JERUSALEM — On the eve of Israel's national elections, Labor Party officials were simmering over campaign banners that read, "Netanyahu is Good for the Jews."
The banners appeared after a group of ultra-religious rabbis called this week on supporters to back the Likud leader in Wednesday's elections for prime minister.
The charges came in the intense last hours leading up to Wednesday's elections, with Labor and Likud trading allegations of deal-making.
Attorney General Michael Ben-Yair said he would examine whether the banners, distributed by the Chabad Chassidic movement, violated Israel's laws against racism.
Ben-Yair also said there would be an examination into the transfer of government funds for Chabad.
Cabinet ministers charged Tuesday that Chabad describes itself as an educational movement but has operated a political group during the election campaign.
Likud officials disassociated the party from the banners.
Adding to the climate of recriminations was a second banner that read, "Peres is Good for the Arabs."
Meanwhile, Labor Party officials accused the Likud of having made a secret deal with the ultra-religious Agudat Yisrael Party in exchange for its support.
Labor officials alleged that in return for their rabbinical endorsement, Agudat Yisrael would be rewarded if a Likud-religious party coalition were formed after the elections.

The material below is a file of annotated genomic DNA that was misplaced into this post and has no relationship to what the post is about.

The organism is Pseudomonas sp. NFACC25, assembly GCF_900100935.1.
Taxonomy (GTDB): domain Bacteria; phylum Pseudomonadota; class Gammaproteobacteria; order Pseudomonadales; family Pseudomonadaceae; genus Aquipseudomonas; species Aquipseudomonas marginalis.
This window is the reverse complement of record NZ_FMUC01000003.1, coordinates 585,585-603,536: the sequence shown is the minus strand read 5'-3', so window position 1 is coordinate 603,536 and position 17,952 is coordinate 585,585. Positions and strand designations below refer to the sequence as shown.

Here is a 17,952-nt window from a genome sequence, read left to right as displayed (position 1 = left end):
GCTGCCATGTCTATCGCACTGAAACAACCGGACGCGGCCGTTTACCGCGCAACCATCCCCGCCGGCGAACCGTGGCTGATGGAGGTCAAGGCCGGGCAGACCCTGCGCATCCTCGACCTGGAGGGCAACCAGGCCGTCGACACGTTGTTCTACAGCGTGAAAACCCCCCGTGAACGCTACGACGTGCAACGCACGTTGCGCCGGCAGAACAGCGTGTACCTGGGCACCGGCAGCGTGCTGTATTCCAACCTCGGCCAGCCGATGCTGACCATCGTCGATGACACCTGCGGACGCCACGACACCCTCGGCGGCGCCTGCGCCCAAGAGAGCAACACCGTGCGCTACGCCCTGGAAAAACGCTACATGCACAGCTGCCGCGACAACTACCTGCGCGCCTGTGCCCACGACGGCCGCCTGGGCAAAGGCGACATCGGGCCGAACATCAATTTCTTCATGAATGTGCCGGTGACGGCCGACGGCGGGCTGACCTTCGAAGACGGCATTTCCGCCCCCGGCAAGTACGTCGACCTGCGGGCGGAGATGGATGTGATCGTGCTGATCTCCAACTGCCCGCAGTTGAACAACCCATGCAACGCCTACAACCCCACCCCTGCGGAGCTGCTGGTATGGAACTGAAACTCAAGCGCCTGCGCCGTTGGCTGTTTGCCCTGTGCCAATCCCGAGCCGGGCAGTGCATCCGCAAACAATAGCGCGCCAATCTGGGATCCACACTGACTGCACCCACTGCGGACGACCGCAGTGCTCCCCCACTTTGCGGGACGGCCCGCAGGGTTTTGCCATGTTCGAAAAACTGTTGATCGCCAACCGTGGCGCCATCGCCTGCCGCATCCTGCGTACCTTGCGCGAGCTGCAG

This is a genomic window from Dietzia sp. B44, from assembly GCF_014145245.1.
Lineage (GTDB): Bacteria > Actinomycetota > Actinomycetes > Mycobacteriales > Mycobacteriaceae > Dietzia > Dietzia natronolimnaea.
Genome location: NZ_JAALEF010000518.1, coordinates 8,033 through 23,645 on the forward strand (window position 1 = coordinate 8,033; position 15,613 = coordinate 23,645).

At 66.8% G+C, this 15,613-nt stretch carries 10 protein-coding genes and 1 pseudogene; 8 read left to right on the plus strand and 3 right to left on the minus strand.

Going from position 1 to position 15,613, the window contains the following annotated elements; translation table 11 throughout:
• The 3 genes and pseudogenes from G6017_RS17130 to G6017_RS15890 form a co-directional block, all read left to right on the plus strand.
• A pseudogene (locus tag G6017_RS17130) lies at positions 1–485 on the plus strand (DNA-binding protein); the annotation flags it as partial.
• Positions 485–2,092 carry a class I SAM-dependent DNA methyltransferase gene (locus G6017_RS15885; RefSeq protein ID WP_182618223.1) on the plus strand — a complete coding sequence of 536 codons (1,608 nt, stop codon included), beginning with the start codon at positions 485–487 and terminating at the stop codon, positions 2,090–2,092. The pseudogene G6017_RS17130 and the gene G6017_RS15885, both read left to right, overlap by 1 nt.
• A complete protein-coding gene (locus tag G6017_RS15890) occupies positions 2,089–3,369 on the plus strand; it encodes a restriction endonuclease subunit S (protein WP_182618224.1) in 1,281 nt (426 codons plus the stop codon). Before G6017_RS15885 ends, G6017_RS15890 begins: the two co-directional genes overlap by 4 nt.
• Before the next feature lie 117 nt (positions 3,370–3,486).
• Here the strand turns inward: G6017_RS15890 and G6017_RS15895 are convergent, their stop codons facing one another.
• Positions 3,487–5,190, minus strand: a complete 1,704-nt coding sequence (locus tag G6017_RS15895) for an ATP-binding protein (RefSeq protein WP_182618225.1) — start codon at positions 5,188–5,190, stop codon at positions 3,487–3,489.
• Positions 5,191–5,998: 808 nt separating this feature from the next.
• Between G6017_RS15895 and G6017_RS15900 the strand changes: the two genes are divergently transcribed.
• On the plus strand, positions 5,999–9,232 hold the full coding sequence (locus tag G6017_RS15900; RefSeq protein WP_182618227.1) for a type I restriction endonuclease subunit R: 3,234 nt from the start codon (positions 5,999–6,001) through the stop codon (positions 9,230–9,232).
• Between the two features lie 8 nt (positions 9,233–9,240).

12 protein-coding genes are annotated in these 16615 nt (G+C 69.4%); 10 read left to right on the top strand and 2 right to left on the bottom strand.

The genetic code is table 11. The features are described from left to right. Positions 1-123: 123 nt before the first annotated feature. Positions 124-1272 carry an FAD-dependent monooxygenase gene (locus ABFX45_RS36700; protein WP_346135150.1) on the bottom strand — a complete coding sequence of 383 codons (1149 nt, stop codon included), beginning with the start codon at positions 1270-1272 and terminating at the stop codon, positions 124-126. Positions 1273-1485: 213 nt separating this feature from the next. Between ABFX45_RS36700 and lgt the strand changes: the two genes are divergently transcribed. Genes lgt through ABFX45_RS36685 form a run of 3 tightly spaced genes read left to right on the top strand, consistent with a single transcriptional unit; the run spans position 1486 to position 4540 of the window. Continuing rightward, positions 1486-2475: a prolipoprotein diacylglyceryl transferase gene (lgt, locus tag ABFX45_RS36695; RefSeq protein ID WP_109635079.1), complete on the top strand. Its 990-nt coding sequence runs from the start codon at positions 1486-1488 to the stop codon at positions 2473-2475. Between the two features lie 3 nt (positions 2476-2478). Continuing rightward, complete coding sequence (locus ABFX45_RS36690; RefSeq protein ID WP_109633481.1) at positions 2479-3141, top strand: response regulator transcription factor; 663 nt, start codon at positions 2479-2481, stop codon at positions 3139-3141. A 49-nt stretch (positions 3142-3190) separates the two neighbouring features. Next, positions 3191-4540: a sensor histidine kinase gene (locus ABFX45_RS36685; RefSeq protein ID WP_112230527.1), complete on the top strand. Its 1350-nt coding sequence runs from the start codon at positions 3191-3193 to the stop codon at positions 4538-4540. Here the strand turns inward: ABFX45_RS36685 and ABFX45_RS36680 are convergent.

The Labor Party said that under the deal, Jerusalem Deputy Mayor Meir Porush of Agudat Yisrael would replace the Likud's Ehud Olmert as Jerusalem's mayor.
The party would also be given control of the Housing Ministry and the key Knesset Finance Committee.
Both the Likud and Agudat Yisrael denied there was any pact.
Earlier this week, it was reported that Prime Minister Shimon Peres had come up with his own package of concessions for Agudat Yisrael in return for its support.
In another election-related incident, the grave of the late Likud Prime Minister Menachem Begin on the Mount of Olives in Jerusalem was desecrated Tuesday with political slogans.
Vandals used red paint to scrawl at the gravesite, "Peres Will Win," "Bibi, Go Home" and "Rabin Was Murdered. Blood Will be Paid with Blood."
Police were investigating the incident.
Meanwhile, security was stepped up this week around Peres and Internal Security Minister Moshe Shahal after threats were issued against them.
Security officials said those threatening Shahal included followers of self-styled Yemenite leader Uzi Meshulam, who was imprisoned in 1994 after he and his armed followers were seized after a shootout with police.
The violent confrontation took place amid repeated calls from Meshulam and his followers for a government inquiry into the alleged disappearance of Yemenite children during the 1950s.
The heightened security measures were expected to be in effect throughout the week.
In addition to the protective measures for Peres and Shahal, some 20,000 Israeli police and soldiers were deployed throughout the country this week amid warnings of possible terrorist attacks.
Along with the security measures, police were taking steps to prevent election fraud.
Shahal and Police Commissioner Assaf Hefetz said police had been mobilized to prevent the buying and selling of identity cards, which Israeli citizens must present in order to vote.
Interior Minister Haim Ramon said the problem was particularly acute in ultra-religious areas in Jerusalem and had to be dealt with urgently.
Ramon made the comment at the Cabinet meeting Tuesday, the current government's last such meeting.
At the end of the meeting, the Cabinet approved the establishment of a center to commemorate the late Yitzhak Rabin.